July 2014 session 3 - Sketching and user-centered design

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Session 3 of my June/July UX1 class at SVC. What is "good design"? What are some UX design guidelines? What role does sketching play in user-centered design? How do we diverge and create ideas, and then refine those ideas?

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July 2014 session 3 - Sketching and user-centered design

  1. 1. Sketching and User-Centered Design Session 3 - July 9, 2014 School of Visual Concepts - UX1 http://svc-ux1.leannagingras.com
  2. 2. AGENDA Good design Design rules of thumb Sketching Critique Studio
  3. 3. GOOD DESIGN
  4. 4. LOL j/k
  5. 5. https://www.marmosetmusic.com/singles?
  6. 6. http://www.starbucks.com/coffeehouse/mobile-apps
  7. 7. QuizUp
  8. 8. Street art is beautiful & serves a civic function
  9. 9. DESIGN RULES OF THUMB
  10. 10. Menus: Example of organizing genre to help the user quickly zoom into what they want.
  11. 11. Kickstarter has several groupings here: Information related to a featured project, kickstarter categories, and Seattle kickstarter projects.
  12. 12. Pick an organization principle that makes sense for the content and context. For example, sometimes alphabetical organization makes sense and sometimes it doesn’t.
  13. 13. Organizing alphabetically makes more sense for a big list of majors.
  14. 14. Go where the action is: Putting this sign on top of the thermostat is more effective than putting it in the break room or kitchen.
  15. 15. https://www.flickr.com/photos/designingwebinterfaces/4506200490/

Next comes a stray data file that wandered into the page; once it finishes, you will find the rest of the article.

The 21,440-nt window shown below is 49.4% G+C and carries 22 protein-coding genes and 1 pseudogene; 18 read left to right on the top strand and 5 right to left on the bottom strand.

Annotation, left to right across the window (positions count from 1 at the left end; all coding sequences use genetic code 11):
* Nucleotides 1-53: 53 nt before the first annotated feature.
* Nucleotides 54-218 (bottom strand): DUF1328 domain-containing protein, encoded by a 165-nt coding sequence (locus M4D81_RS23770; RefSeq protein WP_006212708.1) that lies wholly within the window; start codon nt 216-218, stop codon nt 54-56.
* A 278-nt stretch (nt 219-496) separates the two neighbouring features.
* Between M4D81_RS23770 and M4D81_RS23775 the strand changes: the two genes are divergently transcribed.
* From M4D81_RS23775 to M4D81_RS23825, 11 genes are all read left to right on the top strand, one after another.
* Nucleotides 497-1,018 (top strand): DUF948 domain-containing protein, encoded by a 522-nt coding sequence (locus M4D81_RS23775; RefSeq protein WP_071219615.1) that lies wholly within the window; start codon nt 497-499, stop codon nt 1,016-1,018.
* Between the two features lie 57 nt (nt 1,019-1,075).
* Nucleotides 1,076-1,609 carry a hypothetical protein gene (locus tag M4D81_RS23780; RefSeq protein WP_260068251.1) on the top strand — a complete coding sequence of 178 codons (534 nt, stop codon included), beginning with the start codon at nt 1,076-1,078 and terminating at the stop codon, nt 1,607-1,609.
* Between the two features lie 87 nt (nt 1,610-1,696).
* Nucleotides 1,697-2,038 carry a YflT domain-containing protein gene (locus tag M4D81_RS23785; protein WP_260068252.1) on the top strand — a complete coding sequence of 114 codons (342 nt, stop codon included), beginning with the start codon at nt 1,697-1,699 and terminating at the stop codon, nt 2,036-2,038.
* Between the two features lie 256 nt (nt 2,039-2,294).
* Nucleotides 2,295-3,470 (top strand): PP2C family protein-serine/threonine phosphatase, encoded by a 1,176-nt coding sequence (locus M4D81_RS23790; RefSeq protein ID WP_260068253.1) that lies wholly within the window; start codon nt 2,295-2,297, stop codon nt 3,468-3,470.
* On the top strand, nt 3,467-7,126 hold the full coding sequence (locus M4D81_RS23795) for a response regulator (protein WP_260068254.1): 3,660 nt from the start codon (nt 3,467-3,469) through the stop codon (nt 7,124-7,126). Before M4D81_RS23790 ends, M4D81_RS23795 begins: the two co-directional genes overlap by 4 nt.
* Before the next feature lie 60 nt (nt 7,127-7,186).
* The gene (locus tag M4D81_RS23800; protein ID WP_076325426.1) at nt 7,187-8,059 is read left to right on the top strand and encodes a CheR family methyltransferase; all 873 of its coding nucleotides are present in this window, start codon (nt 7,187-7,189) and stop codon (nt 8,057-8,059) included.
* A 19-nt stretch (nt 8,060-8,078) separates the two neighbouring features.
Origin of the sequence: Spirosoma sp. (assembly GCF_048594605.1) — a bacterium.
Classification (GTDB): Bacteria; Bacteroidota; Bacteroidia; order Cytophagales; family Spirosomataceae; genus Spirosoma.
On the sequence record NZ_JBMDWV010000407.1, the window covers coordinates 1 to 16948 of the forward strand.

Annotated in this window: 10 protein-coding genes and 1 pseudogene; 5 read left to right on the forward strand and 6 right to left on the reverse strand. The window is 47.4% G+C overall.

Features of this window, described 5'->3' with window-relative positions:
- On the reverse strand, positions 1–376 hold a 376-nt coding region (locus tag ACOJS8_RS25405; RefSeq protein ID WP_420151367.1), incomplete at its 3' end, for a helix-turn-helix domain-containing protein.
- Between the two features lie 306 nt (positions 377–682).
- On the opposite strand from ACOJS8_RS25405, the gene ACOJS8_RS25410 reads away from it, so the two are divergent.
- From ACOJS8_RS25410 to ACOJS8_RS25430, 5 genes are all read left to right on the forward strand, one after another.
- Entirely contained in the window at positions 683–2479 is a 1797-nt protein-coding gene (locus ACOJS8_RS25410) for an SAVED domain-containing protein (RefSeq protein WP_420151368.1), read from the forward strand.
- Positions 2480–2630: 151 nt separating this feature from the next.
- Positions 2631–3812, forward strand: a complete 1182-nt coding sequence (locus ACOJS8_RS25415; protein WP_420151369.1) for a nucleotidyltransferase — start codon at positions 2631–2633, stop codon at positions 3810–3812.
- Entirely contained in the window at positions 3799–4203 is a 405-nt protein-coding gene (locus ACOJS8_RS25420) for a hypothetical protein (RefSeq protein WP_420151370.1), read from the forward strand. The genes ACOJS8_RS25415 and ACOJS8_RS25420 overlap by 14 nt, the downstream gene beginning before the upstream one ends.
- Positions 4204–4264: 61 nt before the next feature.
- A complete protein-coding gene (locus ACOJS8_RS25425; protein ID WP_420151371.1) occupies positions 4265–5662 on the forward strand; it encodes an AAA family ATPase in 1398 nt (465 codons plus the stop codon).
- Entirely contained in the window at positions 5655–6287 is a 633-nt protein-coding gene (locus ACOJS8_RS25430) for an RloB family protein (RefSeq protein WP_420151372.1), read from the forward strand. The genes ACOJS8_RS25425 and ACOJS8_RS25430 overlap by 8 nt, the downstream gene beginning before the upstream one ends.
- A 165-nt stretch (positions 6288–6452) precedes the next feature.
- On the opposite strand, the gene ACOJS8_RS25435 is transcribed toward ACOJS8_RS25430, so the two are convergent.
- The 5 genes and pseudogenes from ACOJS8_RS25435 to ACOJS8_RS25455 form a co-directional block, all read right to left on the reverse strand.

16. 16. (Avoid dead ends...or at least give users an exit.)
  17. 17. That’s a lot of stuff to present to the user all at once. Break it up into steps to make it easier.
  18. 18. Filters help users arrow their choices down.
  19. 19. Uber’s mobile experience also limits choices by eliminating account functionality.
  20. 20. This site’s structure is broad, deep in some places, narrow in others, and has a single instance of a third level - (probably) not very good curation of choices.
  21. 21. This is a more consistent and guided structure.
  22. 22. A sitemap from my colleague Dan Cooney. He can’t just get rid of pages, so he will creates a hierarchy that will make it easy for the user to narrow down to what they want.
  23. 23. How can we make this better? Eastern Mountain Sports
  24. 24. How can we make this better? City of Seattle
  25. 25. SKETCHING
  26. 26. From Bill Buxton’s “Sketching the User Experience”
  27. 27. Messy, fast, not perfect.
  28. 28. Example: Refining through a particular interaction
  29. 29. Example: this is a later iteration of a sketch. It has just enough detail to communicate the core design idea, no more.
  30. 30. Since sketches are fast, lo-fi and disposable, they’re perfect for brainstorming, capturing options, and exploring ideas without getting lost in the details.
  31. 31. People generate better ideas individually, and refine ideas better collaboratively.
  32. 32. example: designing a mobile menu
  33. 33. I needed a responsive menu that works for a big retailer. First, I generated a bunch of ideas and patterns to make it easier to compare my options.
  34. 34. I picked a couple and fleshed them out a little bit.
  35. 35. I knew something similar to Option 4 - the off-canvas sliding menu - had worked for Trina Turk.
  36. 36. ...but I wasn’t sure how it would work for a site with two levels of hierarchy, so I sketched it out a little more and refined from there.
  37. 37. how was that?
  38. 38. take 5 minutes. work individually on a first pass. we’ll come back to this later...
  39. 39. Sketches are for generating and working through ideas, but also for communicating ideas as a boundary object. it allows critique.
  40. 40. Let’s present. Walk through not just your final sketch, but the steps you took to get there.
  41. 41. Studio If you don’t have a project, find someone who does. Get on the same page re: project goals. Pick a key task & sketch for 5 minutes. Then bring your ideas together & work on it together.

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